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NYBOT Launches Euro Index

The New York Board of Trade has launched a new index that offers contracts on the trade-weighted euro, satisfying growing demand from its European clients.

The New York Board of Trade has launched a new index that offers contracts on the trade-weighted euro, satisfying growing demand from its European clients, notably those that trade on the futures exchange's sister trading floor in Dublin, Ireland. The options started trading on the New York floor last Friday and in Dublin yesterday. While most banks offer similar, albeit customized, indexes based on the euro, this will be the first index available to the public, adding further transparency to the fairly opaque market of currency trading.

The futures exchange has traded a similar index based on the dollar for nearly two decades; the euro is the second largest currency in the world behind the dollar at 37% of all foreign exchange transactions. Year on year trading volume is up more than 48%, with USDX contracts up 51%, according to the NYBOT. The New York futures exchange is banking on the success currency trading has witnessed in the last two years with its new offering.

Demand for a euro index is still largely focused in Europe, but it is growing as investors seek ways to hedge currencies amid a weakening dollar. "We had demand from many European clients and from our sister trading floor in Dublin, Ireland," says Anthony Scamaradella, v.p. of marketing, "and a lot of our existing dollar-index clients believe it's beneficial to have a euro index."

In the Finex Euro Currency Index (ECX, symbol E), the euro will be trade-weighted against the U.S. dollar, sterling, yen, Swiss franc and Swedish krona. Futures and options contracts will have a trading size of 1,000 euros times the index. Though the European Central Bank uses 23 currencies to calculate the euro's exchange rate, the index is limited to these five currencies for price efficiency.

"Research showed these five currencies are highly investible, tradable and have very sound interest rate structures within those countries," Scamaradella says. "The combination in their respective weights have a positive correlation in excess of 99, with an entire EER basket of 23. It's really an economy of scale here to modify the basket and "optimize" the basket so it could be efficiently priced. Otherwise a risk premium would have to be associated with pricing the entire 23 currencies to take in their volatility and lack of liquidity.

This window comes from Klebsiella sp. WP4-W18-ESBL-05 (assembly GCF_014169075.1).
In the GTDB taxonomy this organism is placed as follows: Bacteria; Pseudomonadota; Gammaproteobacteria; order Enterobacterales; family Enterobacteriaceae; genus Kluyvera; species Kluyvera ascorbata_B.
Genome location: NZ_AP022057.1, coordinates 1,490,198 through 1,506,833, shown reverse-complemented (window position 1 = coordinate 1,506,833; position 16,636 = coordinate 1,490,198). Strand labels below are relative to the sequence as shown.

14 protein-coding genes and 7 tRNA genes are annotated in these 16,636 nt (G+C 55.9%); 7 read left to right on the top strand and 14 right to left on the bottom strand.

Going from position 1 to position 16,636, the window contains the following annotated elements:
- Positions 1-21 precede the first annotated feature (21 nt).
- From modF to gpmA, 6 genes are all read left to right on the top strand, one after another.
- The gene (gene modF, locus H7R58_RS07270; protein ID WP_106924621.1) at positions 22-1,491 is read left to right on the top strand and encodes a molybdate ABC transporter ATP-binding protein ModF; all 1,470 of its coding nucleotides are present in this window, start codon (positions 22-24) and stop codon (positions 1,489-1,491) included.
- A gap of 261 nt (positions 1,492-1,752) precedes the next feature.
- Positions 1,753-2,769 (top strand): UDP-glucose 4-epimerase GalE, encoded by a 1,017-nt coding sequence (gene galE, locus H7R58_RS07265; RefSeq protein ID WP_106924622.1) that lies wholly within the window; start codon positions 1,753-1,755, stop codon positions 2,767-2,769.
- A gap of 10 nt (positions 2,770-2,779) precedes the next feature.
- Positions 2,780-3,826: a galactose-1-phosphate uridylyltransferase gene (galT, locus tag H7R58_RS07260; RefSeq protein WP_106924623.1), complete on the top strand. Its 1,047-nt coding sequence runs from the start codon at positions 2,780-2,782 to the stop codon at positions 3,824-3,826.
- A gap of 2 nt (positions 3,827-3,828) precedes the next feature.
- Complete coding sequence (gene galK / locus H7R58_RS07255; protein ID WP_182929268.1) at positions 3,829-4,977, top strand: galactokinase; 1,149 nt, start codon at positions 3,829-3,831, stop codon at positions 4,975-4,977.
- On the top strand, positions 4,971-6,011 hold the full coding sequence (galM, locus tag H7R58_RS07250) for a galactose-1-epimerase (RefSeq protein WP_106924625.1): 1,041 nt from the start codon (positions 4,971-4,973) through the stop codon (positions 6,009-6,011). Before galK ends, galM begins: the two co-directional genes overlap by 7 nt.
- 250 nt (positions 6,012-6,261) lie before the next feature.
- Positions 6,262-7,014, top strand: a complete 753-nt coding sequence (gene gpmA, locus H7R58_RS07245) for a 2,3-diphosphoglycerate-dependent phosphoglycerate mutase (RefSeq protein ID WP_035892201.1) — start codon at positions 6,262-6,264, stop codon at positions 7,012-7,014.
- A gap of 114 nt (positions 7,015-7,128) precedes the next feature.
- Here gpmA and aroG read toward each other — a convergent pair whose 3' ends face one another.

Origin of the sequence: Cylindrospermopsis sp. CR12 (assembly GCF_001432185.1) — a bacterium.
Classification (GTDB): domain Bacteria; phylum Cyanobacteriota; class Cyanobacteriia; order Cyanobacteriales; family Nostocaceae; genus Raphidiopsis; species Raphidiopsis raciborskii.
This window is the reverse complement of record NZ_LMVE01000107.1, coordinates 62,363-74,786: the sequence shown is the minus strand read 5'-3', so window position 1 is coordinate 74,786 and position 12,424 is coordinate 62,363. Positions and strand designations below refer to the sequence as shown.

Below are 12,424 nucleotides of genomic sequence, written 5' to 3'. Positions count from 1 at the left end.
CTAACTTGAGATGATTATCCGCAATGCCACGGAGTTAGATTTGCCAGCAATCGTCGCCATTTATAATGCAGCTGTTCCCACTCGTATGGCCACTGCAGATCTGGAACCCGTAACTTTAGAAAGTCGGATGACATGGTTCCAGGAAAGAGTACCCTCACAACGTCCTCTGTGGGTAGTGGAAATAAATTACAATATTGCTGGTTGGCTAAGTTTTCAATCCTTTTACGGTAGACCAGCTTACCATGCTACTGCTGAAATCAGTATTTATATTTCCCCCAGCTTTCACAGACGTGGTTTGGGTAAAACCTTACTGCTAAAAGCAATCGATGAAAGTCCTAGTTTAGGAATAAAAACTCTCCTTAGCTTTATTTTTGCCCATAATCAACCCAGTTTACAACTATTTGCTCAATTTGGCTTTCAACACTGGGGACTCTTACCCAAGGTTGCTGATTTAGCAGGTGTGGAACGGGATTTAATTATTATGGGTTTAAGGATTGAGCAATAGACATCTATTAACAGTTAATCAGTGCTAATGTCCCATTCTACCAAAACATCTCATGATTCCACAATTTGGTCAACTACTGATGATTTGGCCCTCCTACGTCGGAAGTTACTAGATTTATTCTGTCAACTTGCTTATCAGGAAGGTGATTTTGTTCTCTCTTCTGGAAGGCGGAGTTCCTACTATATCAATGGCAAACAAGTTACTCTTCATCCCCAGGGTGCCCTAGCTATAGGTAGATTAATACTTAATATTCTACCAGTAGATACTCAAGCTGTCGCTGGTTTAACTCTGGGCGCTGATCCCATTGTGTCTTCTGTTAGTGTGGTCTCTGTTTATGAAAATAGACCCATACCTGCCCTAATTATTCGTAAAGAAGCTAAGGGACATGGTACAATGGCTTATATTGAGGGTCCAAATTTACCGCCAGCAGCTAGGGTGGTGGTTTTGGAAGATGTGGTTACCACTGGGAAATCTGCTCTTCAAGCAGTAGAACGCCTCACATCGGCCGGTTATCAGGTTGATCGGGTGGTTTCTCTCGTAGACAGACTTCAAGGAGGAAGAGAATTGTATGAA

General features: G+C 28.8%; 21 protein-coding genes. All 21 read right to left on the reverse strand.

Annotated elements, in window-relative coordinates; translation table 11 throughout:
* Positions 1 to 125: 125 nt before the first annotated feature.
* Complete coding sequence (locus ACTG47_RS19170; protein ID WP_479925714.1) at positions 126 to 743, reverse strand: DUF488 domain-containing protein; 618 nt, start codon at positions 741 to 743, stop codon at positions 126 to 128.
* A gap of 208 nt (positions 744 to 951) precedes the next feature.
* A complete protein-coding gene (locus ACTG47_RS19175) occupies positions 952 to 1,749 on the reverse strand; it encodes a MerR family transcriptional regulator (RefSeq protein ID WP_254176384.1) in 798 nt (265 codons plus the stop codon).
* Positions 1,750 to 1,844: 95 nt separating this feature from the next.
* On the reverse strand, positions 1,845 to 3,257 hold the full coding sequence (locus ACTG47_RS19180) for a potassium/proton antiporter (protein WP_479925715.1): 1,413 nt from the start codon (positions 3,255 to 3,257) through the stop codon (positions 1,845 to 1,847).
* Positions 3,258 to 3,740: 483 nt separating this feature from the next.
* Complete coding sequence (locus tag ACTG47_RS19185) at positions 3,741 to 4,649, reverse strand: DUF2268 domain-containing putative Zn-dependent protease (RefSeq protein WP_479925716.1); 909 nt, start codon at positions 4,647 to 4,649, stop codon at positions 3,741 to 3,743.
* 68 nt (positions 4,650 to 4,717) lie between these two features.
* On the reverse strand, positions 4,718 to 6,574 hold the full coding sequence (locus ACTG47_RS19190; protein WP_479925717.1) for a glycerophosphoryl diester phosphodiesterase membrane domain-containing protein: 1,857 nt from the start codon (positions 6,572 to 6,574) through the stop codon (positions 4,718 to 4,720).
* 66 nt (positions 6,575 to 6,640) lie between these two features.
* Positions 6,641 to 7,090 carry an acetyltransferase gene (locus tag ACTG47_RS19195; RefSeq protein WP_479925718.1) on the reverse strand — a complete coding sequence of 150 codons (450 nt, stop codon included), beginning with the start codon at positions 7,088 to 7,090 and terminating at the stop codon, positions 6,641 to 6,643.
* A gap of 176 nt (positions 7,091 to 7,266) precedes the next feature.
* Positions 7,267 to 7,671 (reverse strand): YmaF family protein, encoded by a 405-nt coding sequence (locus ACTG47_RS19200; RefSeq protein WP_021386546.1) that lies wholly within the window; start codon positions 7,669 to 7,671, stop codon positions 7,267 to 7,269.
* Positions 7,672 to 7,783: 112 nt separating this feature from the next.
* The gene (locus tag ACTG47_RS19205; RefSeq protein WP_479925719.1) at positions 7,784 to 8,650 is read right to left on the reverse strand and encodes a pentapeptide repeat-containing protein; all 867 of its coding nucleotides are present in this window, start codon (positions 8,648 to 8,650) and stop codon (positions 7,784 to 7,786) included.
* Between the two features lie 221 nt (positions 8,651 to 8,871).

Speaking of liquidity, the question inevitably arises whether another index might fail to generate enough trading volumes to create sufficient liquidity. "Any new contract on any exchange or at any institution that creates a new product keeps their fingers crossed and holds their breath that they're going to be successful immediately," retorts Scamaradella. "The precedent that we're hinging some of our hopes and aspirations on is the success of the dollar index."

In theory this is the same type of product with the same participants and the same price makers, he adds. "There should never be an issue in getting a price or in getting any volume off it."

Unlike other equity indices, the ECX is not wedded to rebalancing requirements, meaning the euro could be trade-weighted against other currencies depending on ECB weighting changes, for instance, or other changes in currency markets. The index mirrors the traditional baskets of international fixed income and international equity portfolios so there is a place for it in as a macro currency hedge on some of these more traditional international portfolios.

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